Daraa-based reporter is second journalist to be killed this year in Syria

Well-known local reporter Atef Al Saidi was fatally shot by a sniper while covering clashes with militants linked to Islamic State in the city of Daraa, in southern Syria. He is the second journalist to be killed in the course of their work this year in Syria.

“Few journalists chose to stay on in Daraa to keep reporting but Atef Al Saidi was one of them,” said Jonathan Dagher, head of the Middle East desk at Reporters Without Borders (RSF). “We deplore the death of this courageous reporter who had been covering the Syrian revolution since the first day. The deliberate killing of journalists cannot go unpunished. We call for all possible light to be shed on this abominable crime.”

Al Saidi, 45, had been reporting on a resurgence of fighting between Islamic State-linked groups and various local factions that have been incorporated into the Syrian army, supported by a formerly Russian-backed brigade. 

In the course of covering clashes on 5 November in Tariq El Sedd, a neighbourhood where Islamic State-linked groups are based, Al Saidi was hit in the waist by shots fired by a sniper when he went to help a man who had been wounded. The reporter died on the operating table the next day.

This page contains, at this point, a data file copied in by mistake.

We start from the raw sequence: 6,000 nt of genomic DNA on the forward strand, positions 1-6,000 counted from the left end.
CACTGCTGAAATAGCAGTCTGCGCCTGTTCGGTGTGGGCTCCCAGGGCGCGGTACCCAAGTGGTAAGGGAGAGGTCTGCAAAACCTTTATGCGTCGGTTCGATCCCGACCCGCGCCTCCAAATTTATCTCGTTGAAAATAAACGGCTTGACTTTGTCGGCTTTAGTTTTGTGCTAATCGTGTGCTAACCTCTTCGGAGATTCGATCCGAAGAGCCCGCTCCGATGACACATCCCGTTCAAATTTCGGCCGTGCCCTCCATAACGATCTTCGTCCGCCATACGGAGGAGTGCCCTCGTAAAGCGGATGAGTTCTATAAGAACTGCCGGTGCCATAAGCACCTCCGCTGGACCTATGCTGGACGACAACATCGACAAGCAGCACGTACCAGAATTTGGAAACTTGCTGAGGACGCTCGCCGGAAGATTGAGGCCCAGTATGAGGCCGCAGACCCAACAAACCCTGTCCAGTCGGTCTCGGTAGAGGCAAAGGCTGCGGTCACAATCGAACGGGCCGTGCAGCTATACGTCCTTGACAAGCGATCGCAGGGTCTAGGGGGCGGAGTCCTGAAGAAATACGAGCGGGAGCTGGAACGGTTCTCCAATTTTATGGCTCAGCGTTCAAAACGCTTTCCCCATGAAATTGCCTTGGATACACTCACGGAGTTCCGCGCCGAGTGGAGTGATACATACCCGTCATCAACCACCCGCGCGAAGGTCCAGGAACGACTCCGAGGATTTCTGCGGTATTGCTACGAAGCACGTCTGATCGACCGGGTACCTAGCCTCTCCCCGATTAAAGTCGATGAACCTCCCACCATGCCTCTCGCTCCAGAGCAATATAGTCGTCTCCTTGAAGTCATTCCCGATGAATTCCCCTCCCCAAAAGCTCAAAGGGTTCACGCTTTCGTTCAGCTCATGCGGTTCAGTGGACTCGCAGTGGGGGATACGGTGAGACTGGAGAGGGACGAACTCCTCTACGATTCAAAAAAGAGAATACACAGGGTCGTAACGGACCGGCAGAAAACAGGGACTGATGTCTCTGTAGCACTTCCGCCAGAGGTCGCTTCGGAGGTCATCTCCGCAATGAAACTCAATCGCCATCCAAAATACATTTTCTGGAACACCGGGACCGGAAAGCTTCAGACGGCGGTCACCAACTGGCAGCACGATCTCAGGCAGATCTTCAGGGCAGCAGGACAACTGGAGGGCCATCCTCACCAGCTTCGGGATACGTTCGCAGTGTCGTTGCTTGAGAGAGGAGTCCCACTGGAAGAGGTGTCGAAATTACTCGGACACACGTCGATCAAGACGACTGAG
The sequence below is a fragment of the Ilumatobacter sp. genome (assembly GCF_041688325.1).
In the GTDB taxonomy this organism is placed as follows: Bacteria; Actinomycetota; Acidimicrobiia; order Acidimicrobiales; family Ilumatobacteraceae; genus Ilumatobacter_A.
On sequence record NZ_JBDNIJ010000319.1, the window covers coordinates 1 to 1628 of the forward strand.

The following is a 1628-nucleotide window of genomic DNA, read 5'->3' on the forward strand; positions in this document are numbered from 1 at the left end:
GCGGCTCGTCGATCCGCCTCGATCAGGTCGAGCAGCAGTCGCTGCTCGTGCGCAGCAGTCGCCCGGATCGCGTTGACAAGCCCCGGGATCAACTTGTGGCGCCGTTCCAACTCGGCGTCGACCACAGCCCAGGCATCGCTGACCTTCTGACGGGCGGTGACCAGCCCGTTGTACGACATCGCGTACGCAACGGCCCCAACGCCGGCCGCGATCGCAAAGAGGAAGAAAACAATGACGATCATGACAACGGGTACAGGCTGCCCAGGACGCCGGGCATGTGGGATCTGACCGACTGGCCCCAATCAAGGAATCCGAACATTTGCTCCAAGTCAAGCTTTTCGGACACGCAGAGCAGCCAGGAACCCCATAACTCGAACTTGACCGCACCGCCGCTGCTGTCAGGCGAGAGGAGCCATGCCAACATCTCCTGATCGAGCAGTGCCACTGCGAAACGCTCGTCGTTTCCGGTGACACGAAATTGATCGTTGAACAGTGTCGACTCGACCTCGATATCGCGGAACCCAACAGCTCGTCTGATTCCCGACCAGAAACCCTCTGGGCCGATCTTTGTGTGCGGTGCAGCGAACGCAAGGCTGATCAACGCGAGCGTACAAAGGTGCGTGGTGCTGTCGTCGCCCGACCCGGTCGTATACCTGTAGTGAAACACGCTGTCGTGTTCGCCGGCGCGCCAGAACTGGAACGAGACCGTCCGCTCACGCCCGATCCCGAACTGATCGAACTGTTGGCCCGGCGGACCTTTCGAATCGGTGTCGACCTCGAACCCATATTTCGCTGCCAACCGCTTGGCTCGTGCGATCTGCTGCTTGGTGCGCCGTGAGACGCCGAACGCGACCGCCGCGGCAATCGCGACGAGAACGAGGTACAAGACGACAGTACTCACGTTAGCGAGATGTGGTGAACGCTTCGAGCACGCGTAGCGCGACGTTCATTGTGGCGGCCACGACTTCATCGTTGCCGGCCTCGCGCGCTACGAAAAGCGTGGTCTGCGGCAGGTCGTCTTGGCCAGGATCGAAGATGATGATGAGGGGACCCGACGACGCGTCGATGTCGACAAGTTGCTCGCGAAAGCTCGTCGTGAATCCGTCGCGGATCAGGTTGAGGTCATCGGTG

Al Saidi was well known for his reporting in Daraa province, regarded as the cradle of the Syrian revolution. He began working as a journalist during the initial “Arab Spring” protests in Syria in 2011, initially as a reporter for the Syrian satellite TV channel Al-Jisr and later as its Daraa bureau chief. Of late, he had been freelancing for various local media outlets including Television Syria and the Shahid Media Foundation.

On 1 November, just four days before he was shot, Al Saidi was hosting family members at his home in Muzayrib, 10 km northwest of the city, for a funeral when two gunmen tried to shoot him, in what he regarded as a murder attempt orchestrated by Islamic State. Like many Syrian media professionals, he often received death threats in connection with his journalism.

Journalists and media workers have frequently been the victims of arrest, abduction, torture and murder by the various parties involved in Syria’s civil war, including President Bashar al-Assad’s government. For the most part, these crimes remain unpunished.
This year’s first media fatality in Syria was Ahmed El-Nasser, a photographer who was killed while covering clashes with Islamic State fighters in the northeastern city of Al-Hasakah on 21 January. Since 2016, 64 journalists have been killed in Syria, which is ranked 171st out of 180 countries in RSF's 2022 World Press Freedom Index.

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171/180
Score : 28.94
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